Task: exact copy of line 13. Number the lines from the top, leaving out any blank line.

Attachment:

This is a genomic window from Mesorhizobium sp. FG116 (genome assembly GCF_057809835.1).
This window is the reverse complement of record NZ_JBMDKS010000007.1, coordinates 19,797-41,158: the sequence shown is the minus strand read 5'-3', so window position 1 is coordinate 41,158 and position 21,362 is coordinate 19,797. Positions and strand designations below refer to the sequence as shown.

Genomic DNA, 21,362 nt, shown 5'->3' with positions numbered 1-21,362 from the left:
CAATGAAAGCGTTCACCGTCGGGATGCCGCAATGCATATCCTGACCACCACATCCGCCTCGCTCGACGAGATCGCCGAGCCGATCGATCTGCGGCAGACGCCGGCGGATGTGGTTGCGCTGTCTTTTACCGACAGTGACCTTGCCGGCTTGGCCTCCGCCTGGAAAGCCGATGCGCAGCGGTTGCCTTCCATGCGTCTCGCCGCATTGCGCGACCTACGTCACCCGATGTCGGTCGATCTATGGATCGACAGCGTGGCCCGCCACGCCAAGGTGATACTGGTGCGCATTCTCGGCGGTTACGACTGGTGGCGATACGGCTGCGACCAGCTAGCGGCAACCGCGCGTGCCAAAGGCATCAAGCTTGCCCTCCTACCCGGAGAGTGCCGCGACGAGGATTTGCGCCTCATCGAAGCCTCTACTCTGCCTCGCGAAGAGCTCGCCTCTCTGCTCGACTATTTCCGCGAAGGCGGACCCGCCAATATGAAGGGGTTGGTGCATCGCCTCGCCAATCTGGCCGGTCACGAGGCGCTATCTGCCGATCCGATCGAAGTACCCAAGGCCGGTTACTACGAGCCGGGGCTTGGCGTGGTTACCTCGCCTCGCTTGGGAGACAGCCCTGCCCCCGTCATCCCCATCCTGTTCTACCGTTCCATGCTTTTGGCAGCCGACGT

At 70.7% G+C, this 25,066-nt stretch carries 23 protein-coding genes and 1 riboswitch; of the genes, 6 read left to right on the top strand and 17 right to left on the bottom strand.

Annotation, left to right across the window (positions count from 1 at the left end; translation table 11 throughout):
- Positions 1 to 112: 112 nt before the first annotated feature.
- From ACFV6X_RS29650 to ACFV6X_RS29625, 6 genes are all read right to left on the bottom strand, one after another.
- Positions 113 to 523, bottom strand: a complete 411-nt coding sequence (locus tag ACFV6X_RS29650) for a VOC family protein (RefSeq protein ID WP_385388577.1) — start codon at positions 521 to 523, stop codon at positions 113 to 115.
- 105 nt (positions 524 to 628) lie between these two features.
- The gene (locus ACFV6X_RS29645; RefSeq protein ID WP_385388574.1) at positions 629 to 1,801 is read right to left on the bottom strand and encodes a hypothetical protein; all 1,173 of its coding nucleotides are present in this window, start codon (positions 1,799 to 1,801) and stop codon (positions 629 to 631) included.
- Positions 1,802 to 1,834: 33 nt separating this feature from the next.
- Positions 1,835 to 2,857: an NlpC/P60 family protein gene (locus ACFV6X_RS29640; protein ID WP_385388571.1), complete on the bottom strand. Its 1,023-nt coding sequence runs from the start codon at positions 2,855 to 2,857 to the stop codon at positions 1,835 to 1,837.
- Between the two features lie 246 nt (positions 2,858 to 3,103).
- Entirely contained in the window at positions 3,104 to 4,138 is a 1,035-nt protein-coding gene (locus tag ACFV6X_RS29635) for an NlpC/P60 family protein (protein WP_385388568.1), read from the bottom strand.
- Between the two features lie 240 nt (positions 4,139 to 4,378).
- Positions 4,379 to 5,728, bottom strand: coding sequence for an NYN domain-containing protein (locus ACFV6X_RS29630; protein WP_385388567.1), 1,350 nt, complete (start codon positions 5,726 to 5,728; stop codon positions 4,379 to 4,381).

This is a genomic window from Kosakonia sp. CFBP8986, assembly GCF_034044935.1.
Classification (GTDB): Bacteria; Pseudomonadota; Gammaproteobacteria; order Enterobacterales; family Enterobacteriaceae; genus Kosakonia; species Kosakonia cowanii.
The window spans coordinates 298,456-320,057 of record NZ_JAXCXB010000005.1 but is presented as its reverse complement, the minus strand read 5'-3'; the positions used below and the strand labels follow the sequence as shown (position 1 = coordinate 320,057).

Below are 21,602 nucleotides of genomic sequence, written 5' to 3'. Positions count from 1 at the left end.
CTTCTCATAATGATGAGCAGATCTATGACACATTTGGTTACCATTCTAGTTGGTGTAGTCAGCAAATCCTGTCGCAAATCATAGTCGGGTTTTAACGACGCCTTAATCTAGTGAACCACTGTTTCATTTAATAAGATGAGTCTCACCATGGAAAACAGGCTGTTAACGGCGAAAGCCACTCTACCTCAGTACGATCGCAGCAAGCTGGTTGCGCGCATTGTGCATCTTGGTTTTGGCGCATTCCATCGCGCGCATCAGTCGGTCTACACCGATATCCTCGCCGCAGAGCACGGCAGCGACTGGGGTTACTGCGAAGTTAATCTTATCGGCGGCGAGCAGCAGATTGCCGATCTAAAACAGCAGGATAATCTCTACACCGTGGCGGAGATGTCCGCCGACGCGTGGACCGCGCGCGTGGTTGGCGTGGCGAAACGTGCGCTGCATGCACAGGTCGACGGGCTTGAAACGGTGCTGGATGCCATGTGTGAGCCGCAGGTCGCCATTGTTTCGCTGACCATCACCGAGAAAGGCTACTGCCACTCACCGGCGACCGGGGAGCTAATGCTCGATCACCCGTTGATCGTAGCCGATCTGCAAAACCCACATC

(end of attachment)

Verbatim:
- Positions 1,835 to 2,857: an NlpC/P60 family protein gene (locus ACFV6X_RS29640; protein ID WP_385388571.1), complete on the bottom strand. Its 1,023-nt coding sequence runs from the start codon at positions 2,855 to 2,857 to the stop codon at positions 1,835 to 1,837.